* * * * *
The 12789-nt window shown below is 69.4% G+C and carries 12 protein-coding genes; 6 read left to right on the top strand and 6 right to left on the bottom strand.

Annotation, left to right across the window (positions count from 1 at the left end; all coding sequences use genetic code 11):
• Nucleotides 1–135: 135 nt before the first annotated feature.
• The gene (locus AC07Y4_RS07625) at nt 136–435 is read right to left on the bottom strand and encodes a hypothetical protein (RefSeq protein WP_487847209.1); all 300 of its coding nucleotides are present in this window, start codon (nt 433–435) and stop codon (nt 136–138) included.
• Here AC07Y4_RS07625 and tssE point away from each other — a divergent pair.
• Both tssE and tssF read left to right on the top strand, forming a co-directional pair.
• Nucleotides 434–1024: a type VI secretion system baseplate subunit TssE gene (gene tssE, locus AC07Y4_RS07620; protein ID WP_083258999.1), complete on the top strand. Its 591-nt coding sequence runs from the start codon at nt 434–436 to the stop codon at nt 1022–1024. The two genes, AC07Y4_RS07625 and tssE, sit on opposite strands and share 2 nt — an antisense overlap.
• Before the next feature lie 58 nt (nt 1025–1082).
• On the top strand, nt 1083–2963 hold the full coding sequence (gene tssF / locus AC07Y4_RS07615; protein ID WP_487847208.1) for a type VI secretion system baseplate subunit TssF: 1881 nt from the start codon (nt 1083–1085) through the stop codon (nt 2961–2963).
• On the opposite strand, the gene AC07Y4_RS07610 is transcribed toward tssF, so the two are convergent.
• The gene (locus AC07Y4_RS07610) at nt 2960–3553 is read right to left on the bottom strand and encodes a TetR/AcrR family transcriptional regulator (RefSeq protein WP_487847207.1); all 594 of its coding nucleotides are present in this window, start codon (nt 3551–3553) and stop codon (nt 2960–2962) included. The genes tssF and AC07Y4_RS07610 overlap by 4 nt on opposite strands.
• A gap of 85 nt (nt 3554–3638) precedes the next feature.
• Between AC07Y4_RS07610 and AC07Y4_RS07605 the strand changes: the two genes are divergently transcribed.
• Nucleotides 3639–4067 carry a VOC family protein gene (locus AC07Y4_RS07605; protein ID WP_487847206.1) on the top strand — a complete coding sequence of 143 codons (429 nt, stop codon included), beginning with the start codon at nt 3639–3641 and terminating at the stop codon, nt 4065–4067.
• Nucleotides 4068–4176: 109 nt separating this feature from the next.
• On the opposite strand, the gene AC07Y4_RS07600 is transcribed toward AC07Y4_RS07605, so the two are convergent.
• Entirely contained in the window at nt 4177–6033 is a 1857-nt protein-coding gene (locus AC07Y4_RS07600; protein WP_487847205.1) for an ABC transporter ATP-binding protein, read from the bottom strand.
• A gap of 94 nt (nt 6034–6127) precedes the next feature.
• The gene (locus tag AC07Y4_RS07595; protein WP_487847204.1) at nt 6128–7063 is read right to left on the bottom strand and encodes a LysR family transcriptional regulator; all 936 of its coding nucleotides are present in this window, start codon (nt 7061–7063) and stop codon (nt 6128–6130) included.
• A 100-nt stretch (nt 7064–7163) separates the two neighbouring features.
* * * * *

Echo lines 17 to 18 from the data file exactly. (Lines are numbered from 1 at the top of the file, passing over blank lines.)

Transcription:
• Entirely contained in the window at nt 4177–6033 is a 1857-nt protein-coding gene (locus AC07Y4_RS07600; protein WP_487847205.1) for an ABC transporter ATP-binding protein, read from the bottom strand.
• A gap of 94 nt (nt 6034–6127) precedes the next feature.